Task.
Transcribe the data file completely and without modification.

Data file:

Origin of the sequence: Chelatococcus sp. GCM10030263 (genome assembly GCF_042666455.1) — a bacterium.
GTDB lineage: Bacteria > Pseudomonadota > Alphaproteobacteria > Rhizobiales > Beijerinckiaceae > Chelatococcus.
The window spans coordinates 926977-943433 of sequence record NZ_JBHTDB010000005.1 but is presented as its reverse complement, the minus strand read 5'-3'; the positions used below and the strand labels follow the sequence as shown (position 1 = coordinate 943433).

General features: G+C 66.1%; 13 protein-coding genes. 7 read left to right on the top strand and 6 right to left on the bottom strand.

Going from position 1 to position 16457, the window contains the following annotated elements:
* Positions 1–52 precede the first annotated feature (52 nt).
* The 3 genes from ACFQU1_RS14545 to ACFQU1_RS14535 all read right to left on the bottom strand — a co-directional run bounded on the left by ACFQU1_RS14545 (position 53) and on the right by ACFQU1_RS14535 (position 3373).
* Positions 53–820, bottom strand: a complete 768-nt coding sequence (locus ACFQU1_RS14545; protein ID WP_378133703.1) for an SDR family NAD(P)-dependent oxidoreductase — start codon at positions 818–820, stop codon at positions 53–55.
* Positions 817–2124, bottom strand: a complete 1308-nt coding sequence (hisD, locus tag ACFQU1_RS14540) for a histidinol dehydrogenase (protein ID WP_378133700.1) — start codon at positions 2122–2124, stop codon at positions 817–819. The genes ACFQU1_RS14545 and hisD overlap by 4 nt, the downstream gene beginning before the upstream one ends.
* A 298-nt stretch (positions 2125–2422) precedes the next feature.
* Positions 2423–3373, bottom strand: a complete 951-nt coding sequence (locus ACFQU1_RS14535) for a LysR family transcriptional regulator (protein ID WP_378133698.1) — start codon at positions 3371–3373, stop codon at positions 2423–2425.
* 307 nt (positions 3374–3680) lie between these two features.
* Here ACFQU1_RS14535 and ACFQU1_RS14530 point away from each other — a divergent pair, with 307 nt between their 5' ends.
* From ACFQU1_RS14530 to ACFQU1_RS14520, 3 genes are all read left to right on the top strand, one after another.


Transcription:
Origin of the sequence: Chelatococcus sp. GCM10030263 (genome assembly GCF_042666455.1) — a bacterium.
GTDB lineage: Bacteria > Pseudomonadota > Alphaproteobacteria > Rhizobiales > Beijerinckiaceae > Chelatococcus.
The window spans coordinates 926977-943433 of sequence record NZ_JBHTDB010000005.1 but is presented as its reverse complement, the minus strand read 5'-3'; the positions used below and the strand labels follow the sequence as shown (position 1 = coordinate 943433).

General features: G+C 66.1%; 13 protein-coding genes. 7 read left to right on the top strand and 6 right to left on the bottom strand.

Going from position 1 to position 16457, the window contains the following annotated elements:
* Positions 1–52 precede the first annotated feature (52 nt).
* The 3 genes from ACFQU1_RS14545 to ACFQU1_RS14535 all read right to left on the bottom strand — a co-directional run bounded on the left by ACFQU1_RS14545 (position 53) and on the right by ACFQU1_RS14535 (position 3373).
* Positions 53–820, bottom strand: a complete 768-nt coding sequence (locus ACFQU1_RS14545; protein ID WP_378133703.1) for an SDR family NAD(P)-dependent oxidoreductase — start codon at positions 818–820, stop codon at positions 53–55.
* Positions 817–2124, bottom strand: a complete 1308-nt coding sequence (hisD, locus tag ACFQU1_RS14540) for a histidinol dehydrogenase (protein ID WP_378133700.1) — start codon at positions 2122–2124, stop codon at positions 817–819. The genes ACFQU1_RS14545 and hisD overlap by 4 nt, the downstream gene beginning before the upstream one ends.
* A 298-nt stretch (positions 2125–2422) precedes the next feature.
* Positions 2423–3373, bottom strand: a complete 951-nt coding sequence (locus ACFQU1_RS14535) for a LysR family transcriptional regulator (protein ID WP_378133698.1) — start codon at positions 3371–3373, stop codon at positions 2423–2425.
* 307 nt (positions 3374–3680) lie between these two features.
* Here ACFQU1_RS14535 and ACFQU1_RS14530 point away from each other — a divergent pair, with 307 nt between their 5' ends.
* From ACFQU1_RS14530 to ACFQU1_RS14520, 3 genes are all read left to right on the top strand, one after another.